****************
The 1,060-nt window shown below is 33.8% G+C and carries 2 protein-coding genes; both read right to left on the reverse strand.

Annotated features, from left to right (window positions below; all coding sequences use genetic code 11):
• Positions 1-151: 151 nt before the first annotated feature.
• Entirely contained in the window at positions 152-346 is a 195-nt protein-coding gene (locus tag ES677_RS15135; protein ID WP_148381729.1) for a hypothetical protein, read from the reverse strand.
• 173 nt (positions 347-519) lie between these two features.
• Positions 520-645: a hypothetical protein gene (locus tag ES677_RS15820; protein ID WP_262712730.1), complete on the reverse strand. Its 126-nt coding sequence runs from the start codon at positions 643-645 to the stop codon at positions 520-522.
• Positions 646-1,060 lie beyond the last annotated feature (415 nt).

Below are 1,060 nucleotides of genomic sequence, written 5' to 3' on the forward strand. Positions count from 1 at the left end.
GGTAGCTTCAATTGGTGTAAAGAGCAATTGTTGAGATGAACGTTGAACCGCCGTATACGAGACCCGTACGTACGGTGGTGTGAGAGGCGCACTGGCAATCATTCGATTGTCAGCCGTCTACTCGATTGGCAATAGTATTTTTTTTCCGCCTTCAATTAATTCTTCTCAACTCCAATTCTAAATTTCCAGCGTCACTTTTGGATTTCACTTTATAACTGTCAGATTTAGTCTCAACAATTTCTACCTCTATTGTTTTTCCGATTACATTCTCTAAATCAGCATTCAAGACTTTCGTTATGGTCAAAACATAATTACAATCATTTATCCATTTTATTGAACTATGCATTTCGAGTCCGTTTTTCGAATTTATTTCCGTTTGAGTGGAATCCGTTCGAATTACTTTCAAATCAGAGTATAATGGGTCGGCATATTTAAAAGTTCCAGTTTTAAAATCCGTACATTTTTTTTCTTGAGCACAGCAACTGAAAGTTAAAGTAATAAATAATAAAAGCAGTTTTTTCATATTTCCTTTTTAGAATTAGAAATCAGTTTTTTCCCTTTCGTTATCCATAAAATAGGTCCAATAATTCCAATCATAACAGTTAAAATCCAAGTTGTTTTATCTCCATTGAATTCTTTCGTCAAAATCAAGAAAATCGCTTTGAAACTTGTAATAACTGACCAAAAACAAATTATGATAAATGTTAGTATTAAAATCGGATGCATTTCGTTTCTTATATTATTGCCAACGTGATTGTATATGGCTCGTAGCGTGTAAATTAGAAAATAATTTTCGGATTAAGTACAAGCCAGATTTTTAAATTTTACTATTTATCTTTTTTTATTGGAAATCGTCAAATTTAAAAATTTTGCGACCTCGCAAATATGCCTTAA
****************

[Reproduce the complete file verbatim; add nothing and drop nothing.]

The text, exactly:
The 1,060-nt window shown below is 33.8% G+C and carries 2 protein-coding genes; both read right to left on the reverse strand.

Annotated features, from left to right (window positions below; all coding sequences use genetic code 11):
• Positions 1-151: 151 nt before the first annotated feature.
• Entirely contained in the window at positions 152-346 is a 195-nt protein-coding gene (locus tag ES677_RS15135; protein ID WP_148381729.1) for a hypothetical protein, read from the reverse strand.
• 173 nt (positions 347-519) lie between these two features.
• Positions 520-645: a hypothetical protein gene (locus tag ES677_RS15820; protein ID WP_262712730.1), complete on the reverse strand. Its 126-nt coding sequence runs from the start codon at positions 643-645 to the stop codon at positions 520-522.
• Positions 646-1,060 lie beyond the last annotated feature (415 nt).

Below are 1,060 nucleotides of genomic sequence, written 5' to 3' on the forward strand. Positions count from 1 at the left end.
GGTAGCTTCAATTGGTGTAAAGAGCAATTGTTGAGATGAACGTTGAACCGCCGTATACGAGACCCGTACGTACGGTGGTGTGAGAGGCGCACTGGCAATCATTCGATTGTCAGCCGTCTACTCGATTGGCAATAGTATTTTTTTTCCGCCTTCAATTAATTCTTCTCAACTCCAATTCTAAATTTCCAGCGTCACTTTTGGATTTCACTTTATAACTGTCAGATTTAGTCTCAACAATTTCTACCTCTATTGTTTTTCCGATTACATTCTCTAAATCAGCATTCAAGACTTTCGTTATGGTCAAAACATAATTACAATCATTTATCCATTTTATTGAACTATGCATTTCGAGTCCGTTTTTCGAATTTATTTCCGTTTGAGTGGAATCCGTTCGAATTACTTTCAAATCAGAGTATAATGGGTCGGCATATTTAAAAGTTCCAGTTTTAAAATCCGTACATTTTTTTTCTTGAGCACAGCAACTGAAAGTTAAAGTAATAAATAATAAAAGCAGTTTTTTCATATTTCCTTTTTAGAATTAGAAATCAGTTTTTTCCCTTTCGTTATCCATAAAATAGGTCCAATAATTCCAATCATAACAGTTAAAATCCAAGTTGTTTTATCTCCATTGAATTCTTTCGTCAAAATCAAGAAAATCGCTTTGAAACTTGTAATAACTGACCAAAAACAAATTATGATAAATGTTAGTATTAAAATCGGATGCATTTCGTTTCTTATATTATTGCCAACGTGATTGTATATGGCTCGTAGCGTGTAAATTAGAAAATAATTTTCGGATTAAGTACAAGCCAGATTTTTAAATTTTACTATTTATCTTTTTTTATTGGAAATCGTCAAATTTAAAAATTTTGCGACCTCGCAAATATGCCTTAA